PP 072: Lisa Princic, Business Strategist

Episode Transcription

KIM: Welcome back to another episode of positive productivity. This is your host, Kim Sutton, and I’m thrilled to have Lisa Princic, who’s a business strategist here to join us today. Hey Lisa. How are you doing?

LISA: Good, thanks. How are you doing?

KIM: I am thrilled. Lisa, you help impact driven business owners find their true value and from that place, build profitable businesses that are fulfilling and bring more good into the world. That is so powerful. Can you please tell the listeners more about your background and about what all this means because there’s just so much value in this value.

LISA: Um, yeah. Well, I, you know, my background in my work was in the world of sustainability and corporate social responsibility. I’ve found that I was living in a ski resort after university and I had this huge desire to do something meaningful. I heard David Suzuki speak and I spent a weekend on a first nations healing journey and I think there was one other thing that culminated my decision to decide to get out there and figure out how I could make my career be more meaningful. And at that point I – So I moved back to Vancouver. I lived in a little town right now just outside of Vancouver, British Columbia and at the time I was living in Whistler, so I moved back to Vancouver and got into the social change movement there and there was a huge group of, of business owners and impact driven entrepreneurs and got connected to them and that really inspired me to focus on how I could embed work or business with creative making the world a better place.

So that was my initial foray into that and I just fell in love through that process with entrepreneurship and that even though at the time I was working for a small non-profit doing consulting in sustainability, it was the entrepreneurship that kind of on a personal level really struck me as very scary and very compelling. And so a few years later I realized that I wanted to dive into this world of entrepreneurship and also get to the lifestyle part of the reward for doing that because I’m also somebody that although I really increase the intellect and the impact, I also love the mountains and need that time doing, being in the outdoors and doing my sports and activities in order to feel connected and feel inner peace. And so just always being an intellectual impact space doesn’t give me that. So then, you know, trying to get that lifestyle of both is really been my lifelong journey.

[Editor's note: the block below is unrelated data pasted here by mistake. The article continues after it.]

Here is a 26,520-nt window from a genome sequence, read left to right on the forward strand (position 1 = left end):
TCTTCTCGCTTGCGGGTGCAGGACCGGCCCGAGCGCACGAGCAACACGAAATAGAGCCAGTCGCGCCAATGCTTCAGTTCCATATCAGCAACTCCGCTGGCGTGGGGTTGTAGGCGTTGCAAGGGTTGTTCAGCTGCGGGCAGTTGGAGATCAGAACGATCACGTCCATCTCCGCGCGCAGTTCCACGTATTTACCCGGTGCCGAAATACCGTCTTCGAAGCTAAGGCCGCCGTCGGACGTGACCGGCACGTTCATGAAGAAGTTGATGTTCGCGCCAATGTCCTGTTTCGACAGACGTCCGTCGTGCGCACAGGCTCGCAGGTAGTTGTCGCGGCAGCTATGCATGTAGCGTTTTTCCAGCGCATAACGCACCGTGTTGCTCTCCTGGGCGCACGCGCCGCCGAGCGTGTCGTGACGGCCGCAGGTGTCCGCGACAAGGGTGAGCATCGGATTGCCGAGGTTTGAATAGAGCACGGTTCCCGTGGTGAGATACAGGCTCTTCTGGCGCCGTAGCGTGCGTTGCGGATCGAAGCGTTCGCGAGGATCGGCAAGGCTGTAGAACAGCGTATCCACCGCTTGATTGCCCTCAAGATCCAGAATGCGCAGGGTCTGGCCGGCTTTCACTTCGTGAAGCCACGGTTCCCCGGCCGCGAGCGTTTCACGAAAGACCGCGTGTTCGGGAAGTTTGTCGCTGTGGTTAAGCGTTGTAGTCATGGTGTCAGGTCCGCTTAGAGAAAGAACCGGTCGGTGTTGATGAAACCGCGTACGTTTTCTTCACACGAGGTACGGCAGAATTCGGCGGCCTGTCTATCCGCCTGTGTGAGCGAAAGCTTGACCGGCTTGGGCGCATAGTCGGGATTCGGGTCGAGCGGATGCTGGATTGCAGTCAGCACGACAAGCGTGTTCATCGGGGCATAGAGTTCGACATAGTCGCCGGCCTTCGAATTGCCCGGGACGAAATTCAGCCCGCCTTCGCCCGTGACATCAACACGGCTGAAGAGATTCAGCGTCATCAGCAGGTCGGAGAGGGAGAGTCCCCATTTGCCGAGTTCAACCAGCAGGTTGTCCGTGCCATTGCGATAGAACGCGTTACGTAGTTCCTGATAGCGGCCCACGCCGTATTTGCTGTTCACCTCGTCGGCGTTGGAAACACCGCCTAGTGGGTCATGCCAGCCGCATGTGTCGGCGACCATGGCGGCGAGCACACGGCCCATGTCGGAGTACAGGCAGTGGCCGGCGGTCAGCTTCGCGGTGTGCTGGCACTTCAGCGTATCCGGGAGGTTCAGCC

KIM: And how is that looking right now? Like how does that balance going for you?

LISA: It’s good. It’s good. What’s happening for me now is that I’ve really become an online business person. I’ve all, my clients are all over the place, all over North America and I’m getting to that point where I’m ready to make some moves of going and realizing: “Where do I want to live in the world? and Where is the energy that I need to absorb? and Where can I show up and make a difference?” so it’s going well because I’m very objectively through all my personal work, able to look at my business and figure out what needs to get done that’s going to get me to where I want to be, which is a real balance. I shouldn’t say balance – balance is kind of a funny word, but a really good combination of living the lifestyle and having that freedom and space that I need and also loving  the work that I do.

KIM: Oh that’s so huge my husband and I actually just decided this past weekend that when the kids are a little bit older, we want to get an RV and take our business on the road while visiting every state in the continental US. Maybe.

LISA: Oh! That’s amazing!

KIM: We have to go up to Canada and hit all the provinces, right?

LISA: Oh yeah. The scenery is gorgeous, like, yeah, you absolutely should. I mean, that’s awesome. I would, you know, I’ve always loved traveling and I’ve loved the freedom to explore and I’m, you know, I’m a fairly independent person, so being whoever shows up or the right people is one of my favorite expressions because I love living in communities where you go to the farmer’s market and you see some people you know, and then they’re all walks of life in the community and, so experiencing different communities from that place is really, really valuable to me.

KIM: Oh, I love that. Whoever shows up or the right people.  It’s so awesome.

LISA: Yeah.

KIM: Isn’t it so true though? Like you never know who’s going to enter your life on a daily basis, but that person is meant to be there.

LISA: Yeah. And it’s very, it feels you can really fill you up because it’s that feeling of belonging without having to cultivates anything very super intentionally. You know what? You’ve got the stability just to show up and have those connections. I just appreciate those, those little spontaneous connections I have with people. Yeah. So it’s really me.

KIM: So how are you connecting the most, I mean I know you’ve said that you know, you’ll go out and you’re at farmer’s market booth as far as business wise, how do you find that you’re making most of those connections and what’s working the best for you?